The Wigan Pier Diaries: 19.3.36
Teeth on a revolving chain
In frightful exhaustion after going down the “day hole,” as, of course, when the time came I had not the strength of mind to say I did not want to go as far as the coal face.
I went down with the “deputy” (Mr Lawson) about 3 pm. and came up about 6.30 pm. L. said we had covered not quite 2 miles. I must say that I got on perceptibly better than at Wigan, either because the going was a little better, as I think it was – probably one could stand upright about one third of the way – or because L., who is an old man, moderated his pace to mine. The chief feature of this pit, apart from its being a “day hole,” is that it is infernally wet in most places. There were quite considerable streams running here and there, and two enormous pumps have to be kept running all day and most of the night. The water is pumped up to ground level and has made a considerable pool, but curiously enough it is clear clean water – even drinkable, L. said – and the pool was quite ornamental with waterhens swimming about on it. We went down when the morning shift came up, and there are comparatively few men on the shift for some reason I did not understand. When we got to the coal face the men were there with the coal-cutter, which was not running at the moment, but they set it running to show me. The teeth on a revolving chain – in principle it is an enormously tough and powerful band-saw – cut in underneath the coal face, after which huge boulders of coal can be easily tumbled out and broken up with picks before being loaded onto the tubs. Some of these boulders of coal, not yet broken up, were about 8 feet long by two thick by four high – the seam is four feet six, I think – and must have weighed many tons.* As it cuts the machine travels backwards or forwards, as desired, along the coalface, on its own power. The place where these men, and those loading the broken coal onto the tubs, were working, was like hell. I had never thought of it before, but of course as the machine works it sends forth clouds of coal dust which almost stifle one and make it impossible to see more than a few feet. No lamps except Davy lamps of an old-fashioned pattern, not more than two or three candle-power, and it puzzled one to see how these men can see to work, except when there are a number of them together. To get from one part of the coal face to another you had to crawl along awful tunnels cut through the coal, a yard high by two feet wide, and then to work yourself on your bottom over mountainous boulders of coal. Of course in doing this I dropped my lamp and it went out. L. called to one of the men working and he gave me his lamp. Then L. said “You’d better cut yourself a bit of coal as a memento” (visitors always do this), and while I was cutting out a piece of coal with the pick, I knocked my second lamp between the two of us, which was disconcerting and brought it home to me how easily you could lose yourself down there if you didn’t happen to know the roads.
We passed tubs, carrying props etc., going to and fro on the endless belt, which is worked by electricity. The tubs only move at 1½ miles an hour. All the miners at this pit seem to carry sticks, and they gave me one which was a great help. They are about two foot six long and hollowed out just below the knob, and when you have to bend really low you grip the stick by the hollow. The ground underfoot was as mucky as a farm yard in many places. They say the best way to go is to keep one foot on the trolley-rail and the other on the sleepers, if you can find them. The miners going down the roads run, bent double of course, in places where I could barely stagger. They say it is easier to run than walk when you have the hang of it. It was rather humiliating that coming back, which we did by the most direct route, took me three-quarters of an hour and only takes the miners a quarter of an hour. But we had gone to the nearest working, only about halfway to the end. Those who work at the furthest working take nearly an hour to get to their work. This time I was given one of the new crash helmets which many, though not all miners, now wear. To look at they are very like a French or Italian tin hat, and I had always imagined they were made of metal. Actually they are a kind of compressed fibre and very light. Mine was a bore because it was too small and fell off when I bent very low. But how glad of it I was! Coming back when I was tired and could not bend much I must have bashed my head twenty times – once hard enough to bring down a huge chunk of stone – but felt absolutely nothing.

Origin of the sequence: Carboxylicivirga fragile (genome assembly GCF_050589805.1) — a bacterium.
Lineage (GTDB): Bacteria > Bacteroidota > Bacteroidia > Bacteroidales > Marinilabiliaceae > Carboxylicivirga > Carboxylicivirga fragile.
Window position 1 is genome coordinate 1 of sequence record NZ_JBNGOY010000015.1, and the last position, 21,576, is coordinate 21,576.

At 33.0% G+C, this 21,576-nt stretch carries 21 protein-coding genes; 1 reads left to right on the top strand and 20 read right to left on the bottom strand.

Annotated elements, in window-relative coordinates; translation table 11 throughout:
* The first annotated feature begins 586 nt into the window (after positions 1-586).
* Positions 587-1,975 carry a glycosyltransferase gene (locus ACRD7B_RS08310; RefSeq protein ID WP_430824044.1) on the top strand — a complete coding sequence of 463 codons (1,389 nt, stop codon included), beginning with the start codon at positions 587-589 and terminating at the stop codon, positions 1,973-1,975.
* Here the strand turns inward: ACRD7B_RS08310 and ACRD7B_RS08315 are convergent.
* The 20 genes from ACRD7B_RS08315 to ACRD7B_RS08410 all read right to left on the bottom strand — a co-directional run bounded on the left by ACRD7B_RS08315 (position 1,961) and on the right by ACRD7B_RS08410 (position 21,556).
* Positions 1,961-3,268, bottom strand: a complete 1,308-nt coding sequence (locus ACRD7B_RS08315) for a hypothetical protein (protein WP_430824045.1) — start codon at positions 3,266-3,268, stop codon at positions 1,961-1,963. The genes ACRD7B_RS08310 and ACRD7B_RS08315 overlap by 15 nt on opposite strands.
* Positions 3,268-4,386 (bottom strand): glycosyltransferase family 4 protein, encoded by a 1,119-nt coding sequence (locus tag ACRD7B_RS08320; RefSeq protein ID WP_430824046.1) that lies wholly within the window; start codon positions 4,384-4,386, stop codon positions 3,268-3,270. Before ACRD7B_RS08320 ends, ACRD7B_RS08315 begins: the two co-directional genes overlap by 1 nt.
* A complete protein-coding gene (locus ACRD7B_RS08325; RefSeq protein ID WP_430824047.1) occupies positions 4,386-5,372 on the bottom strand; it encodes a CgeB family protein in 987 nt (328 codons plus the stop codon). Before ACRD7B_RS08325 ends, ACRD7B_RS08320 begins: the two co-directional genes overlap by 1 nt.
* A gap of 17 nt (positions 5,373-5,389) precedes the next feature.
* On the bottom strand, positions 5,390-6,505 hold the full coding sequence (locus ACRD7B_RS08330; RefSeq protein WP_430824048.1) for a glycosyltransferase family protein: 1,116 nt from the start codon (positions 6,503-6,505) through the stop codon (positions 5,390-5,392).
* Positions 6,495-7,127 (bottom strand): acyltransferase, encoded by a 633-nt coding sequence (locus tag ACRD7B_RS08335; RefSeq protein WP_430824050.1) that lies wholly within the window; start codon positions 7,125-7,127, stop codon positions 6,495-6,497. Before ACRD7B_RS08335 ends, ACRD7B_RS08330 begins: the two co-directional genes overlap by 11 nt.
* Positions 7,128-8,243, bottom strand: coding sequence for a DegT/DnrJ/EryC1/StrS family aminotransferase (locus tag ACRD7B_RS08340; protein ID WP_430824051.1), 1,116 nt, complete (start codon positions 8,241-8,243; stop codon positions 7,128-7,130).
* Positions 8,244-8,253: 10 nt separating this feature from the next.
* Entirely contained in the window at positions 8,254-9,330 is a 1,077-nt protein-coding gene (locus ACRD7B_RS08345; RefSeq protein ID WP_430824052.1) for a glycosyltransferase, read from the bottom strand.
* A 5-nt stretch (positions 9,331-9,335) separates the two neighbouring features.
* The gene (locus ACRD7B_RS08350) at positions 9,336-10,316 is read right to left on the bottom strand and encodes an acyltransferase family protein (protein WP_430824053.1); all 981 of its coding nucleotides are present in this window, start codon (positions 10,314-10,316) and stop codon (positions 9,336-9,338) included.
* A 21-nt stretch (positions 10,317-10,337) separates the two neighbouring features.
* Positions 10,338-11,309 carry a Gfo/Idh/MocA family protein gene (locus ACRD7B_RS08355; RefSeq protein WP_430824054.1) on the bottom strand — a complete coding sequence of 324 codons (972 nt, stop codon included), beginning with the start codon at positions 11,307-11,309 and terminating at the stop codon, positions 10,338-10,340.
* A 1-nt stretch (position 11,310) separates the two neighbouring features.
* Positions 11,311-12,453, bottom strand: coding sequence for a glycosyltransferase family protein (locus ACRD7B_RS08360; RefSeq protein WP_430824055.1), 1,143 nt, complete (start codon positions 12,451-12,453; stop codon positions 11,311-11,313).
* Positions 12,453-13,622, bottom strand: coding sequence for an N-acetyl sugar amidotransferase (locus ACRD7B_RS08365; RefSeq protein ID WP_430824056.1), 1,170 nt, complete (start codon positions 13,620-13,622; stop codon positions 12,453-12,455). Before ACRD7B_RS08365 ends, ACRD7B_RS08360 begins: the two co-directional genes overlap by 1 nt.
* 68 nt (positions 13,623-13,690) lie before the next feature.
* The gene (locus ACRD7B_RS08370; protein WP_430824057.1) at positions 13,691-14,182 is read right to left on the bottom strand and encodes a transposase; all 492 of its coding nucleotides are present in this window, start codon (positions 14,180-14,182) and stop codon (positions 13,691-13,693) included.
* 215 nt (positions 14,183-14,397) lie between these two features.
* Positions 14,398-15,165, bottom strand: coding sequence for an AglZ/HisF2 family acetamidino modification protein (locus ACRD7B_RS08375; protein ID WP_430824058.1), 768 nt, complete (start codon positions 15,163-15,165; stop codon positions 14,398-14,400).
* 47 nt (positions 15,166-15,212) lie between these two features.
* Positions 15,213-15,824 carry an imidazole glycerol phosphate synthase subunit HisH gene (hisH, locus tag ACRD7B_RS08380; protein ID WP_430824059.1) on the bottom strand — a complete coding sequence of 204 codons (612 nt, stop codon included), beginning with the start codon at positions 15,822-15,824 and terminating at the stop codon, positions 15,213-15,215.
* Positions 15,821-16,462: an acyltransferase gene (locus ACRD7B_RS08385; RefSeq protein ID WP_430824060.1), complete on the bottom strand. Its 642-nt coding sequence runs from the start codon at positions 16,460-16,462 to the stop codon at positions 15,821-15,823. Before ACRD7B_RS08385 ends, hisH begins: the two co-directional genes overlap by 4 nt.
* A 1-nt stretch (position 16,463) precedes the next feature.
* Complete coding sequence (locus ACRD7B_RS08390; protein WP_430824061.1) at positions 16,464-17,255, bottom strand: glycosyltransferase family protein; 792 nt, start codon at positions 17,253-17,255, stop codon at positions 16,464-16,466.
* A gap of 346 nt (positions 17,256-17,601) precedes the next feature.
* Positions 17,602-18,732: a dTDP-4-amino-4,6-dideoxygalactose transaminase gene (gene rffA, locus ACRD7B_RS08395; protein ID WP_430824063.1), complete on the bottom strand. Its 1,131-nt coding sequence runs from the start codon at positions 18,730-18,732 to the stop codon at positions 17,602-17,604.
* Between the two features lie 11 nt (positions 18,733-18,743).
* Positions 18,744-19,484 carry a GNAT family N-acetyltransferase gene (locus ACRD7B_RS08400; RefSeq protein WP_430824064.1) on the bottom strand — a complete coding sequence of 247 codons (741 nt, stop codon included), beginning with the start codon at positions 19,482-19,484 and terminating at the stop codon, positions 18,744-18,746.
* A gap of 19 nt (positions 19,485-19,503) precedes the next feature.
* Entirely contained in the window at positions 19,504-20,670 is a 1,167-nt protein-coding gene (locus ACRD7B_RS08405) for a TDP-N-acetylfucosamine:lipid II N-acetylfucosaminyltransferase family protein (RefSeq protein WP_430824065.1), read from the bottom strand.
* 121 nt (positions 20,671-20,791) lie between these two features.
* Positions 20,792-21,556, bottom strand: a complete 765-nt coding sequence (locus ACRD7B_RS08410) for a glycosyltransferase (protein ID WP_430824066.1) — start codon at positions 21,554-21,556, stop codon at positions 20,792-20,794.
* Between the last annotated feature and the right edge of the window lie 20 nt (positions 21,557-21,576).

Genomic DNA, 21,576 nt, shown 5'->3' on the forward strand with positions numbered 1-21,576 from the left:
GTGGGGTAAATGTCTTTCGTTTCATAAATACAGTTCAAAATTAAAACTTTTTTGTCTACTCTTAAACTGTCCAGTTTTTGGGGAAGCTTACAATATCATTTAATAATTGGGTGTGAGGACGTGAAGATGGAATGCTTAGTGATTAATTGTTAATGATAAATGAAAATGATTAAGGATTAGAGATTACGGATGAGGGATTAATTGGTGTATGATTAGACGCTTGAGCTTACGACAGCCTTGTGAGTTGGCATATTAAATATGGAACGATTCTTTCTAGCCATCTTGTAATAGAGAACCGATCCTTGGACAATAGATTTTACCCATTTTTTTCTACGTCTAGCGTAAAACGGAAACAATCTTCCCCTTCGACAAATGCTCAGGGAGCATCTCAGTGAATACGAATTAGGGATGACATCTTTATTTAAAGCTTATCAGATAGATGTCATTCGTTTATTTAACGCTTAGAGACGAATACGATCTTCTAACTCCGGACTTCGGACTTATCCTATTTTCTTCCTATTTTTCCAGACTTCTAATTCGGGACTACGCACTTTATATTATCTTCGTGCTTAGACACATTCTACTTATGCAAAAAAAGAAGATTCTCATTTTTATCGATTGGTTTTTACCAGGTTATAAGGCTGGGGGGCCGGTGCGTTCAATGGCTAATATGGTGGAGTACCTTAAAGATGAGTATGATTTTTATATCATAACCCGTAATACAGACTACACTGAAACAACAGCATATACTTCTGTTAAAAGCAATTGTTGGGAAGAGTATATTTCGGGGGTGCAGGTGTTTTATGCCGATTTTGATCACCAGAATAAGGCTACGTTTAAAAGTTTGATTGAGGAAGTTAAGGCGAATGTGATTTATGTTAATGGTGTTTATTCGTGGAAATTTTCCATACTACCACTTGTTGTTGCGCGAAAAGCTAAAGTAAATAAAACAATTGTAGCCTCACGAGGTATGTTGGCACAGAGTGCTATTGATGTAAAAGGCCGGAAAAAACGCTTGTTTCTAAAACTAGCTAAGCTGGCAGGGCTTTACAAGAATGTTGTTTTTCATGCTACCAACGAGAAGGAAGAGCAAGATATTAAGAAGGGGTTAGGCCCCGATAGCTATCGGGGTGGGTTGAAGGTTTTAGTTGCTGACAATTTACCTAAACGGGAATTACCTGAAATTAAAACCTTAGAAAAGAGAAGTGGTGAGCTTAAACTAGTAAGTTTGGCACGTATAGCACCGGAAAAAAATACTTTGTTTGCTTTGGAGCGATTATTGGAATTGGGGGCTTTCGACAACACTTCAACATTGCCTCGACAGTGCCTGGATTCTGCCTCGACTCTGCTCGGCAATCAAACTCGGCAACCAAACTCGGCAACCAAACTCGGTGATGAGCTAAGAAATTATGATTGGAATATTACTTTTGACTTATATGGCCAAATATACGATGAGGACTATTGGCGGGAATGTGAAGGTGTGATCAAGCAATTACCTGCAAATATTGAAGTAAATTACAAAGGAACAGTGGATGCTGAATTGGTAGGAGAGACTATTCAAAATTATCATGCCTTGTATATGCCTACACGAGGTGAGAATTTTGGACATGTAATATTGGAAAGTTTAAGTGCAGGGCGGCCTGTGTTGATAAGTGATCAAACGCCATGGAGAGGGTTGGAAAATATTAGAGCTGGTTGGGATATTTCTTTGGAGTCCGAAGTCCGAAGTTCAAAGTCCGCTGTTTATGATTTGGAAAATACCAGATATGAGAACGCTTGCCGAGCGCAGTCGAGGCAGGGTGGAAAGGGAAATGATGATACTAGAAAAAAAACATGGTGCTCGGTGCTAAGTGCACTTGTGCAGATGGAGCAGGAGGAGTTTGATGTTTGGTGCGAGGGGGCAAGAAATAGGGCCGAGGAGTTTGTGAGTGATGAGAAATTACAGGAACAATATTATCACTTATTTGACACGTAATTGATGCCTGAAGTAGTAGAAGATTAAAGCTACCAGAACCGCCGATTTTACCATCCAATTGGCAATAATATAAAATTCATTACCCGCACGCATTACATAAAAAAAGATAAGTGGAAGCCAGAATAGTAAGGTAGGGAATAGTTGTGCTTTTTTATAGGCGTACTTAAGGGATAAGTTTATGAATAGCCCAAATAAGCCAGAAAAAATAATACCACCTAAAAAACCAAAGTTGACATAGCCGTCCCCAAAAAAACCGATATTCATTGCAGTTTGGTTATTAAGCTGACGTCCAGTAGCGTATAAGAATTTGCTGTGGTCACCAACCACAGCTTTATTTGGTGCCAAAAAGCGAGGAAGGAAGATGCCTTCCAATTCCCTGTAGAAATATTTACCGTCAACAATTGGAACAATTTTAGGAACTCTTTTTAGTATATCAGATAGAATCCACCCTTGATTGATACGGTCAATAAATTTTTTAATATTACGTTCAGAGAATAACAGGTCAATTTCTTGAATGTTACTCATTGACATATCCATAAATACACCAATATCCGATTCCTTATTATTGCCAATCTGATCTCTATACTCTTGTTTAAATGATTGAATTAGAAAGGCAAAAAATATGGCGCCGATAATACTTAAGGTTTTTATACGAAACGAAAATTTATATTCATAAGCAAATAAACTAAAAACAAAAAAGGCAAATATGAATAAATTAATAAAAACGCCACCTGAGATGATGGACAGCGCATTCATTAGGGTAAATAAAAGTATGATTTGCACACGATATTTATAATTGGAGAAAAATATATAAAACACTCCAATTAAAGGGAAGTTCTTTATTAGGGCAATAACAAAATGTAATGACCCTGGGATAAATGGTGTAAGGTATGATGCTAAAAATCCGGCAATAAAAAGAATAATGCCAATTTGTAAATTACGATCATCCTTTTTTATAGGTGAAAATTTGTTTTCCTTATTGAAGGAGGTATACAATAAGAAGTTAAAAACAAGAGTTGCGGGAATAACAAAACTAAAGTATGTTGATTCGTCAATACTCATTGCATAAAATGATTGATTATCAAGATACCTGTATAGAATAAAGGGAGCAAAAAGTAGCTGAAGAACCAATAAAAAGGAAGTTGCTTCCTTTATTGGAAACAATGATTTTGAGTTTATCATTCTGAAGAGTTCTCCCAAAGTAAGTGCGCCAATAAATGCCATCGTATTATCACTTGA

Walked home with L. to Dodworth as I could get the bus more easily there. He has a two-mile walk with some pretty stiff hills going to and from work, in addition to the walk inside the mine when he gets there. But I suppose as “deputy” he doesn’t do much manual work. He has worked in this mine 22 years and says he knows it so well that he never even needs to look up [to] see when there is a beam coming.
Birds all singing. Tiny pink buds on the elms that I had never noticed before. Many female flowers on the hazels. But I suppose as usual the old maids will be cutting them all off for Easter decorations.
When I sit typing the family, especially Mrs G. and the kids, all gather round to watch absorbedly, and appear to admire my prowess almost as much as I admire that of the miners.
* A cubic yard of coal said to weight 27 cwt
George Orwell travelled to the north of England in January 1936 to report on living conditions in the wake of the Great Depression. The result was The Road to Wigan Pier, published in 1937 while Orwell was in Spain.
In addition to a great deal of research, the book was based on Orwell’s diaries, which begin in Coventry and end in March 1936, near Barnsley. Orwell Daily is serialising that diary in real-time, eighty-seven years to the day since it was written.